you mention bud frogs. i toiled on that account for years. that's a good example. one of the mistakes creatives make working on that, and in beer in general, is forgetting that they're talking to people who are generally a good bit younger than they are. and who therefore are more open to suggestion.
the only downside to the frogs being that by virtue of it appealing to everyone (including your granny) it lacked coolness. which can be fatal to the only people that matter: young drinkers whose brand preferences haven't yet calcified.
Interesting perspective on Bud, TSR.
Crispin has often been criticized because their Burger King work is very juvenile. But I've read how that's their strategy: to get high school and college-aged guys to think of BK as "their" brand, since fast-food is another category where loyalty is established young and where that cohort (hey, I can use account guy words with the best of them) is filled with heavy users.
that's a good point and example. BK ignores the people who are never going to buy their product anyway. remember when, pre-CPB, they were trying to do a Mcdonalds? and it was wretchedly awful. and now Mcds is trying to become them. ha!
i'm also guessing that another reason crispin's work is juvenile because they practically hire juveniles, ie cheap. which can hurt them when they need a little more depth creatively.
still the best agency in the land though IMHO.
I like what you have to say, and how you clearly have to say it. Many of the ways you recount your inspired ennui ring true for my own fractured cranium and way frazzled synapses. Where does surviving this game begin and remembering what first drew us in (the need to straddle if not balance the art/commerce seesaw) end? To wit, I recently finished something that has been getting some play on the web, and at this point I think it's fair to say I lack objectivity about it, and then some. I'd like to send it to you to see what you think - not to get yet more mortgaged press, but just to share it, you know, private-like, because of my perceived Toad simpatico. May I do so?
@ Similar: I'd be pleased to have a look. Can you give me a hint what I'm looking at: a book, a play, an ad, a portfolio?
I'm willing to lend my eyeballs whatever the case. Glad to hear you are liking what you read here.
Ah, beer, one of my favorite subjects. I cut and paste this from an old article.
November 16, 2005 - (Probrewer.com) - Beer rivals Anheuser-Busch and SABMiller that poured millions of dollars into ads that reinforce a raucous, frat-boy image, haven't done themselves any favors, according to The Wall Street Journal.
Now they need to undo all that hard work, says the new top marketer at Miller Brewing Co., in the report.
"People will tell you that beer is not sophisticated enough, or stylish enough, to compete with wine and spirits," Tom Long, Miller's chief marketing officer, told The Wall Street Journal . "Why do they think that? Well, I believe it's because we told them to."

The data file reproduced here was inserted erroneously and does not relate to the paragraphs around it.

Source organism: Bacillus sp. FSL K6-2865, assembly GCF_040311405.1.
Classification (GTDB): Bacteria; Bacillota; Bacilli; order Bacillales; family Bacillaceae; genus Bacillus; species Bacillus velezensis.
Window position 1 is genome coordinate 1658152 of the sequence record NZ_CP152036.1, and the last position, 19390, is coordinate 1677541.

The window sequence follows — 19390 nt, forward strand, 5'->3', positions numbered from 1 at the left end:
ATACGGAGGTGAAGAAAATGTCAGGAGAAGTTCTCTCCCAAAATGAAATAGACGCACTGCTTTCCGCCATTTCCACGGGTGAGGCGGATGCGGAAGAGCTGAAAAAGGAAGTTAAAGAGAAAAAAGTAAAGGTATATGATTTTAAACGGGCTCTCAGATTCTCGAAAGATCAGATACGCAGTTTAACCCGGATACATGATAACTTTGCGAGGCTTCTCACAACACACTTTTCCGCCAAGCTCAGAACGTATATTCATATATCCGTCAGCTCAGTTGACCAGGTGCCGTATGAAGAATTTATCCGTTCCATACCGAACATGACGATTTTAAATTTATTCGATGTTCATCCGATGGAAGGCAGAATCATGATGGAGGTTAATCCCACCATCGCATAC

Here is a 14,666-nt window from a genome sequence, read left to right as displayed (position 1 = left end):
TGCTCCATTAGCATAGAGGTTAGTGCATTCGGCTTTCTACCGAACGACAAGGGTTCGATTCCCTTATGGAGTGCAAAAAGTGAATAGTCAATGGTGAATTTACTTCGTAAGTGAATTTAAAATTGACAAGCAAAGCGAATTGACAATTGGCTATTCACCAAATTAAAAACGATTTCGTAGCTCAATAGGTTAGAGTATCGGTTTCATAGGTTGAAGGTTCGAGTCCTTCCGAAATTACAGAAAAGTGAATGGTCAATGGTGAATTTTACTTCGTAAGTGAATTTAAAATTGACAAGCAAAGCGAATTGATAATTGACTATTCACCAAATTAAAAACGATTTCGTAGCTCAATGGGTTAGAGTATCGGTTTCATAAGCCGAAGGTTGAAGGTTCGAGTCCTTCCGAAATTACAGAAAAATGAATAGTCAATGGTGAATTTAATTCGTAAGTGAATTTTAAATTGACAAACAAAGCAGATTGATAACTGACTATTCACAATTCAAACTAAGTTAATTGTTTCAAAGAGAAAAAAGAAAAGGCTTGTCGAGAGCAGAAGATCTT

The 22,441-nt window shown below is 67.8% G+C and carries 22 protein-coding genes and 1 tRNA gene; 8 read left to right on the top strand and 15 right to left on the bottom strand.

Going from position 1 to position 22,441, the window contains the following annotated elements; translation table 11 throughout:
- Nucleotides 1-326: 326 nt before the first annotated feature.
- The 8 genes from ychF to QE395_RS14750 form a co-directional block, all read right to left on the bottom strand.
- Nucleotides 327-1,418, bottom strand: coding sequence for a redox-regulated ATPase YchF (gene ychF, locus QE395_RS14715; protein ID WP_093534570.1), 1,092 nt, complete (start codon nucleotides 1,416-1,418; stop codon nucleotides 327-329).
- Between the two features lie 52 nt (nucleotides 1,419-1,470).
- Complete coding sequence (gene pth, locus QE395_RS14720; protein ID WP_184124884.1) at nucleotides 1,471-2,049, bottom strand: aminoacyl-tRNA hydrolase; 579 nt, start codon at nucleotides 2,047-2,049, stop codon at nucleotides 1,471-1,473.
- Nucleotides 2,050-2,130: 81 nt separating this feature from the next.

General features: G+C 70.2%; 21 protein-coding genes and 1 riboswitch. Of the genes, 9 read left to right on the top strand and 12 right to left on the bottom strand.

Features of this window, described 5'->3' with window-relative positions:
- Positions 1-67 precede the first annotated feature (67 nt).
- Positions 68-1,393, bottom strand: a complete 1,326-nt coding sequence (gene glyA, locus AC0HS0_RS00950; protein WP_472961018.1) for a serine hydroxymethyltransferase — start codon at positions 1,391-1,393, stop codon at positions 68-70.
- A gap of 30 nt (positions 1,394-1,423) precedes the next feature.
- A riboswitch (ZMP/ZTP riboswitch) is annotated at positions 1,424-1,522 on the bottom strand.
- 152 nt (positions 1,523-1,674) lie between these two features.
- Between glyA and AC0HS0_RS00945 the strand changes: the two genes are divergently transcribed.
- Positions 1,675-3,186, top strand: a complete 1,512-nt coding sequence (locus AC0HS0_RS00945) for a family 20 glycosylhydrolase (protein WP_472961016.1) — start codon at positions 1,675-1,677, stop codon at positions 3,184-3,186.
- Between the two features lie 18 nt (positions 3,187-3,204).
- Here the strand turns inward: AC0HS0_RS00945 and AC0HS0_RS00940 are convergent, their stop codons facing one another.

I've always felt that beer ads were some of the most formulaic ones out there and they hardly ever impressed me. Young idiots, hot chicks and beer. Men aren't that stupid, hence the rejection of domestic beer for a while. And women come in all shapes and sizes.
The targeted audience, here being young men, didn't like being ever so slightly degraded time and time again.
A perfect case of your brand is not ME. ; )
They're web videos, sir. Question: can I email you the link? If you decide to post them on your blog, cool, but first I'd like to just send em to you, and get someones opinion I respect in a non-self serving capacity, you know? What do you think" Is this possible or does it break some sort of blogosphere rules of transparency?
@ Similar: By all means send the link. My email can be found in the "About Me" section-- the logic on it is CitrusFruitAmphibian@gmail dot com
Looking forward to seeing it.
agree with JT up to a point. but there have been some quality beer campaigns in recent years. it's not been all T&A.
beer is beer. it's just not that sophisticated or special is it. it's casual. which was its achilles heel. the success of the more "sophisticated" spirits recently is testament to that.
@tsr - the stats were down for domestic beer, micros and imports did ok.
To me it was the combined effect. Many ads with similar themes.
part of the problem (and i don't think you can point to any one thing as the sole source of domestic beer's woes) was that the big three brewers saw themselves as only in competition with each other for a long time. and ignored the spirits threat till it was too late.
and the most neanderthal advertising was done for the light beer category. the only bright spot in US
beer. of course it's debatable how much of that can be attributed to advertising. light beer was the generational choice. and what's ligther than light beer? vodka!
@Similar: What happened to you? Have not heard from you. Did the email address not work?
@JT and TSR: I am not familiar with the beer category other than as a consumer. But among my friends I know it's become standard to serve some sort of microbrew or obscure import rather than Bud or Miller. I'm not just talking the inevitable beer snob, but just even for a poker game. Is that something of an industry trend or just a fluke?
yes, it's a trend. imports have been gaining ground for years. funky exotic beer is a worldwide trend. tiger beer is huge now in ireland for example.
meanwhile the domestic premiums (budweiser, miller) have been losing ground for years. because they're not perceived as "sophisticated" IMHO.
young guys who drink bud at home will frequently drink heineken in a nightclub. unpatriotic traitors!
hey Toad, tried to email you.
CitrusFruitAmphibian@gmail.com bounced back, so I sent it to TangerineToad@gmail.com.
That's what's listed on your blog.
That's what I sent it to the other night, and again just now. So, not sure what to do...
Post a Comment